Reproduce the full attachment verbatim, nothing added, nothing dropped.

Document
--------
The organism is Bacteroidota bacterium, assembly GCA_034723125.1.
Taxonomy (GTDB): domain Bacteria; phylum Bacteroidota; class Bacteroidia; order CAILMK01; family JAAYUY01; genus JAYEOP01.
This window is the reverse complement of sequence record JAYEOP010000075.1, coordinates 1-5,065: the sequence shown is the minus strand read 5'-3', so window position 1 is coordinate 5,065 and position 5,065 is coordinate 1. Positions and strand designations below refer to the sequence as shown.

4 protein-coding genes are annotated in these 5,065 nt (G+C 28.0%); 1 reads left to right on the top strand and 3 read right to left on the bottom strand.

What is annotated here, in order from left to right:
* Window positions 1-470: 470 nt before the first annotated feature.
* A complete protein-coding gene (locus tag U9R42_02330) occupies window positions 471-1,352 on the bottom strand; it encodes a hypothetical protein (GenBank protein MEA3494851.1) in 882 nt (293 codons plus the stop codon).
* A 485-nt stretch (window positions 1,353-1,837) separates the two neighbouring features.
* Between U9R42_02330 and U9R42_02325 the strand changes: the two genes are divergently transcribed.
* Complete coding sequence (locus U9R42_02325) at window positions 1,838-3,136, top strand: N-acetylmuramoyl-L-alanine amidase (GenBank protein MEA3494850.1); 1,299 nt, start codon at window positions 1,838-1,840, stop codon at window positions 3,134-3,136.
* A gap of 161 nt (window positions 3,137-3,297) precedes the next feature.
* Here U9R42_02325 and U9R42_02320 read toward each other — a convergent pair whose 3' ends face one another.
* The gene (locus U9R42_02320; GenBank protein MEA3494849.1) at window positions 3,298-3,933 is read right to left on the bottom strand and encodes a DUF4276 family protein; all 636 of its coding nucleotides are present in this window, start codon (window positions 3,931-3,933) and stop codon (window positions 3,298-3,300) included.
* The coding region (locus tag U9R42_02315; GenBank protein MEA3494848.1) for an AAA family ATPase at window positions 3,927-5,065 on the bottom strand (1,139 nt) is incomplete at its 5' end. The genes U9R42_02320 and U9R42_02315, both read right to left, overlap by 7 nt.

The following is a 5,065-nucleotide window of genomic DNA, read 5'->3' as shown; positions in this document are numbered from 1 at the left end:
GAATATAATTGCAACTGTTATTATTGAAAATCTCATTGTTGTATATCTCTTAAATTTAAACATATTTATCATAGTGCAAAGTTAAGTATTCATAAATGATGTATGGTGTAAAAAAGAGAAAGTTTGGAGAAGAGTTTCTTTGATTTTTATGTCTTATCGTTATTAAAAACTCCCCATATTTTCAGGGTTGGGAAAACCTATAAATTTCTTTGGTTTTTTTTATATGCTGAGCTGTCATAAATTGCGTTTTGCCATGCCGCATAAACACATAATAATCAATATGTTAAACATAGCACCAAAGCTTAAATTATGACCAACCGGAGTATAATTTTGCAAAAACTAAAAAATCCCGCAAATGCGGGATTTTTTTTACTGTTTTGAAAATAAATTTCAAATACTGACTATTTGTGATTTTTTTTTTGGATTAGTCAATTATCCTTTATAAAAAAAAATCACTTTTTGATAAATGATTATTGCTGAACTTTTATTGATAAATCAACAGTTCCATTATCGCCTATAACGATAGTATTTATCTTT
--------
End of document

The organism is Bacteroidota bacterium, assembly GCA_034723125.1.
Taxonomy (GTDB): domain Bacteria; phylum Bacteroidota; class Bacteroidia; order CAILMK01; family JAAYUY01; genus JAYEOP01.
This window is the reverse complement of sequence record JAYEOP010000075.1, coordinates 1-5,065: the sequence shown is the minus strand read 5'-3', so window position 1 is coordinate 5,065 and position 5,065 is coordinate 1. Positions and strand designations below refer to the sequence as shown.

4 protein-coding genes are annotated in these 5,065 nt (G+C 28.0%); 1 reads left to right on the top strand and 3 read right to left on the bottom strand.

What is annotated here, in order from left to right:
* Window positions 1-470: 470 nt before the first annotated feature.
* A complete protein-coding gene (locus tag U9R42_02330) occupies window positions 471-1,352 on the bottom strand; it encodes a hypothetical protein (GenBank protein MEA3494851.1) in 882 nt (293 codons plus the stop codon).
* A 485-nt stretch (window positions 1,353-1,837) separates the two neighbouring features.
* Between U9R42_02330 and U9R42_02325 the strand changes: the two genes are divergently transcribed.
* Complete coding sequence (locus U9R42_02325) at window positions 1,838-3,136, top strand: N-acetylmuramoyl-L-alanine amidase (GenBank protein MEA3494850.1); 1,299 nt, start codon at window positions 1,838-1,840, stop codon at window positions 3,134-3,136.
* A gap of 161 nt (window positions 3,137-3,297) precedes the next feature.
* Here U9R42_02325 and U9R42_02320 read toward each other — a convergent pair whose 3' ends face one another.
* The gene (locus U9R42_02320; GenBank protein MEA3494849.1) at window positions 3,298-3,933 is read right to left on the bottom strand and encodes a DUF4276 family protein; all 636 of its coding nucleotides are present in this window, start codon (window positions 3,931-3,933) and stop codon (window positions 3,298-3,300) included.
* The coding region (locus tag U9R42_02315; GenBank protein MEA3494848.1) for an AAA family ATPase at window positions 3,927-5,065 on the bottom strand (1,139 nt) is incomplete at its 5' end. The genes U9R42_02320 and U9R42_02315, both read right to left, overlap by 7 nt.

The following is a 5,065-nucleotide window of genomic DNA, read 5'->3' as shown; positions in this document are numbered from 1 at the left end:
GAATATAATTGCAACTGTTATTATTGAAAATCTCATTGTTGTATATCTCTTAAATTTAAACATATTTATCATAGTGCAAAGTTAAGTATTCATAAATGATGTATGGTGTAAAAAAGAGAAAGTTTGGAGAAGAGTTTCTTTGATTTTTATGTCTTATCGTTATTAAAAACTCCCCATATTTTCAGGGTTGGGAAAACCTATAAATTTCTTTGGTTTTTTTTATATGCTGAGCTGTCATAAATTGCGTTTTGCCATGCCGCATAAACACATAATAATCAATATGTTAAACATAGCACCAAAGCTTAAATTATGACCAACCGGAGTATAATTTTGCAAAAACTAAAAAATCCCGCAAATGCGGGATTTTTTTTACTGTTTTGAAAATAAATTTCAAATACTGACTATTTGTGATTTTTTTTTTGGATTAGTCAATTATCCTTTATAAAAAAAAATCACTTTTTGATAAATGATTATTGCTGAACTTTTATTGATAAATCAACAGTTCCATTATCGCCTATAACGATAGTATTTATCTTT